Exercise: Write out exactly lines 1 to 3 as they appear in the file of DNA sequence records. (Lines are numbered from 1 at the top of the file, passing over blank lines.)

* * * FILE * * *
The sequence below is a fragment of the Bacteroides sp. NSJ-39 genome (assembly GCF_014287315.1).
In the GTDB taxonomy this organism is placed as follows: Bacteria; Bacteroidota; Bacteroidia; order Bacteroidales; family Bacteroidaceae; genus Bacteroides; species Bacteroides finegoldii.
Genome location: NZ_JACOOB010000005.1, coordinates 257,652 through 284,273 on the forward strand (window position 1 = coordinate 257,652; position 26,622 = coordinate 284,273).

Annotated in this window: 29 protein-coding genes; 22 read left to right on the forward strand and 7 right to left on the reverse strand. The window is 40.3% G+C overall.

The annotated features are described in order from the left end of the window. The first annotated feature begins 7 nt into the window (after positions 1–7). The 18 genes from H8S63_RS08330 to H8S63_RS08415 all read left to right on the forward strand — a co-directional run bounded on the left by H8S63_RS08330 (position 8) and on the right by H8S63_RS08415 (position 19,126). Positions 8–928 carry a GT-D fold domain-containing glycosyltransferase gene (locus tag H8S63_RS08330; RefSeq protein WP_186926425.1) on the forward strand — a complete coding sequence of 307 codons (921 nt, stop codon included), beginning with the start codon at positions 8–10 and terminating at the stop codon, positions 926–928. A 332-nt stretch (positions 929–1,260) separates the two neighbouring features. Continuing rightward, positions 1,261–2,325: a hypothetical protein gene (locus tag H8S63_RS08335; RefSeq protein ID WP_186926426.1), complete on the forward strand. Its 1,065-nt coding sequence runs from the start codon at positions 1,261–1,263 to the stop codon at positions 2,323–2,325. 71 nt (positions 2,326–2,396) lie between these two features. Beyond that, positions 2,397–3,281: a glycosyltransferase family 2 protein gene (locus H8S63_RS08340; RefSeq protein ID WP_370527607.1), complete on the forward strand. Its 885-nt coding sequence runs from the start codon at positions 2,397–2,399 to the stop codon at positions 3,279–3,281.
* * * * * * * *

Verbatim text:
The sequence below is a fragment of the Bacteroides sp. NSJ-39 genome (assembly GCF_014287315.1).
In the GTDB taxonomy this organism is placed as follows: Bacteria; Bacteroidota; Bacteroidia; order Bacteroidales; family Bacteroidaceae; genus Bacteroides; species Bacteroides finegoldii.
Genome location: NZ_JACOOB010000005.1, coordinates 257,652 through 284,273 on the forward strand (window position 1 = coordinate 257,652; position 26,622 = coordinate 284,273).